Brinker is a materials scientist recognized for his pioneering contributions to the synthesis, characterization, and understanding of porous and composite nanostructured materials. In particular he established the chemical and physical principles of sol-gel processing (materials synthesis from soluble molecular precursors) and combined sol-gel processing with molecular self-assembly to fabricate new classes of highly ordered porous and composite nanostructured films and particles for applications in energy and medicine. Recently, he developed lipid bilayer-encapsulated mesoporous nanoparticles, protocells, as a new drug delivery platform. Brinker was born in Easton, Pennsylvania and attended Rutgers University where he obtained B.S., M.S. and PhD degrees in ceramic science and engineering. He joined Sandia National Laboratories in 1979 as a member of the technical staff and in 2003 was named the fifth National Laboratory Fellow (highest technical distinction) in the fifty-four year history of the lab. In 1999 he joined the University of New Mexico as the first joint UNM/Sandia Professor of Chemical and Nuclear Engineering. Today he holds the title of Distinguished and Regents? Professor Emeritus of Chemical and Biological Engineering and Molecular Genetics and Microbiology and is a member of the UNM Comprehensive Cancer Center. Brinker is a member of both the National Academy of Sciences and the National Academy of Engineering as well as the American Academy of Arts and Sciences and the National Academy of Inventors.

Research Interests

Brinker pioneered the field of sol-gel processing (materials synthesis from soluble molecular precursors), and his early work established the first comprehensive synthesis-structure-property relationships for sol-gel derived materials. Arguably this work, culminating with the publication of Sol-Gel Science (with co-author George Scherer) in 1990 created a foundation for much of modern day nanoscience and engineering. Building on this foundation the Brinker lab utilizes sol-gel processing methodologies often in combination with 'bottom-up' self-assembly or 'top down' atomic layer deposition to create new classes of porous and composite nano-to-macro structured materials in bulk, particle, and thin film forms. Several notable examples are: surface modification of silica gels enabling drying shrinkage to be reversible and the formation of aerogels without supercritical processing; the combination of sol-gel processing with evaporation induced surfactant self-assembly to create highly ordered mesoporous silica films and nanoparticles used throughout the world for applications in membranes, dielectrics, catalysis, and drug delivery; intra- and extra-cellular encapsulation within nanoscopic silica coatings to create cellular replicas with preserved antigens serving as vaccines. In 2009 Brinker's group reported on mesoporous silica nanoparticles loaded with cargos and encapsulated within a supported lipid bilayer as a new biomimetic drug delivery platform named 'protocell'. Today nanoparticles encapsulated within synthetic or natural lipid bilayer membranes represent leading candidates for next generation nanomedicines and are a major focus of his research.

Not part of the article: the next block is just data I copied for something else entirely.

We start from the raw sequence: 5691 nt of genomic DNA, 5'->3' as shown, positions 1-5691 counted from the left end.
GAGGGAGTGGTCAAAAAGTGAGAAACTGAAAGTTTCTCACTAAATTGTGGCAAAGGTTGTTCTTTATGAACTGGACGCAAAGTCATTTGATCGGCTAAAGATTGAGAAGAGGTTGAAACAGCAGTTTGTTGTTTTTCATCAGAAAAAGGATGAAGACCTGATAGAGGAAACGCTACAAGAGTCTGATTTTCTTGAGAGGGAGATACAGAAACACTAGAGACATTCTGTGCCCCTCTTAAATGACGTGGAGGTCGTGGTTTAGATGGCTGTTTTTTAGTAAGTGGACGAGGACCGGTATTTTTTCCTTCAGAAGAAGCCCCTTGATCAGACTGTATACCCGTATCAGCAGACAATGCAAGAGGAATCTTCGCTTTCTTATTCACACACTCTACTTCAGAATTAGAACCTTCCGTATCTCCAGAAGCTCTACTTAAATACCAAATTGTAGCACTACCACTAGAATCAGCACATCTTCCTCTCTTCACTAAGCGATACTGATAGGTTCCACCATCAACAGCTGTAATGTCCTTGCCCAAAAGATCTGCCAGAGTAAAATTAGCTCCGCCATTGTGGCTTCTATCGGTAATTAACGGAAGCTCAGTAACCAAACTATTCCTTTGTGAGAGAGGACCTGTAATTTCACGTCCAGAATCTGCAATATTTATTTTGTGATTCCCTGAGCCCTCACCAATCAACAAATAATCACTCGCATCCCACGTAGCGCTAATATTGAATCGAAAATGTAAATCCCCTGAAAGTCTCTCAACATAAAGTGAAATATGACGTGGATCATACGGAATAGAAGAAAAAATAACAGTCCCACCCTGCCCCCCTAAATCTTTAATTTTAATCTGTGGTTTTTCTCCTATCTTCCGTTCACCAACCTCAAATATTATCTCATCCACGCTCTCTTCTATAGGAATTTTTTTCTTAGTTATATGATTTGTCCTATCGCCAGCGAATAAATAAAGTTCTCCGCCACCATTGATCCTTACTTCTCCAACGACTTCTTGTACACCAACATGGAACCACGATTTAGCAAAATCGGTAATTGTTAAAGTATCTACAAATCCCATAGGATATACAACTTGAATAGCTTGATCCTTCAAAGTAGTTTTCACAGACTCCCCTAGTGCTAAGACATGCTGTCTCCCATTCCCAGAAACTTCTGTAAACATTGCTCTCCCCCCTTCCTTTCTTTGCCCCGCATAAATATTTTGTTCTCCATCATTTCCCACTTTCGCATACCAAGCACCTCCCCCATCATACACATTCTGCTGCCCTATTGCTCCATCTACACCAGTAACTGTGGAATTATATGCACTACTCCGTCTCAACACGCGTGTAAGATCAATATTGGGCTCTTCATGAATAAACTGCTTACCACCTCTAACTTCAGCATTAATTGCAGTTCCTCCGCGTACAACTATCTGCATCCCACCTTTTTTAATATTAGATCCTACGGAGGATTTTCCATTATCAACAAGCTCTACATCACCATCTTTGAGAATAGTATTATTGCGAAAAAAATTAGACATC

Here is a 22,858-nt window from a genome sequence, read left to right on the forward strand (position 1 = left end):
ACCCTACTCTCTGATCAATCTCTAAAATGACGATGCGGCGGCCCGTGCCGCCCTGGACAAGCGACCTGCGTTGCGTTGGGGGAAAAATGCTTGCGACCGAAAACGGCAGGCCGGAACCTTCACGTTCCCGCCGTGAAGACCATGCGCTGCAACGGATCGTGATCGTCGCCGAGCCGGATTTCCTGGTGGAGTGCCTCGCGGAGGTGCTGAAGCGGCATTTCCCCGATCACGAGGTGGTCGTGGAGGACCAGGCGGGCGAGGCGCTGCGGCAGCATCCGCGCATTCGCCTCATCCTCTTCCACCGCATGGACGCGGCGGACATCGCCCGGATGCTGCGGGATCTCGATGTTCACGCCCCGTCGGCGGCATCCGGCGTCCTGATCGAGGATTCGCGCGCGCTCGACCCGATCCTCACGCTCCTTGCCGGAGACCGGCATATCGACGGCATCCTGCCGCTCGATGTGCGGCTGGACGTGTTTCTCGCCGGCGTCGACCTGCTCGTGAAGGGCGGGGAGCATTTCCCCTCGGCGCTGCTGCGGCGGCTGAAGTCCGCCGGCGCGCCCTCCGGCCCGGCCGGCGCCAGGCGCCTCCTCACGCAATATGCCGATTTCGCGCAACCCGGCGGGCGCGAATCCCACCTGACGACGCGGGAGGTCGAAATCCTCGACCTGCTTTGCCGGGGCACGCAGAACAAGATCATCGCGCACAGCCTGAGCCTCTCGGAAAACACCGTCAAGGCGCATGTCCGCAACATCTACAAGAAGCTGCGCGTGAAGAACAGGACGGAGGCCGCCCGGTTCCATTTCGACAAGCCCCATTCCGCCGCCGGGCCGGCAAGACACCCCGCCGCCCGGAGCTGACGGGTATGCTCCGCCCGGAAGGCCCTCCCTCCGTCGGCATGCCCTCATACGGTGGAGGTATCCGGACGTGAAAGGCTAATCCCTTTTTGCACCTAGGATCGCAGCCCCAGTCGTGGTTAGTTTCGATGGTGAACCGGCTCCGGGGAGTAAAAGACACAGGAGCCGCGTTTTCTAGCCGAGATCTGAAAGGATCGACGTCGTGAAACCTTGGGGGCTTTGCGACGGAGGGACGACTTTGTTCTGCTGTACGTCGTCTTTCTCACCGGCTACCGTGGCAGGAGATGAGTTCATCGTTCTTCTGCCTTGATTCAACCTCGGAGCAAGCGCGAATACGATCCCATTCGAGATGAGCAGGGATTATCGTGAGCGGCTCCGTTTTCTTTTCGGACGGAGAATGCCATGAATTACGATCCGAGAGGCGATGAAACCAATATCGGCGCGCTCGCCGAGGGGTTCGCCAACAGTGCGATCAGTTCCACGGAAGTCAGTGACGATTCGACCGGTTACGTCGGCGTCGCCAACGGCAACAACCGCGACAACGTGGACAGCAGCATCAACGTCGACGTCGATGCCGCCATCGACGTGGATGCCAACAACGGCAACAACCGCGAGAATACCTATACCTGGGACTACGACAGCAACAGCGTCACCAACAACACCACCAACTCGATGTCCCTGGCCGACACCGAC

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Section 31: Engineering Sciences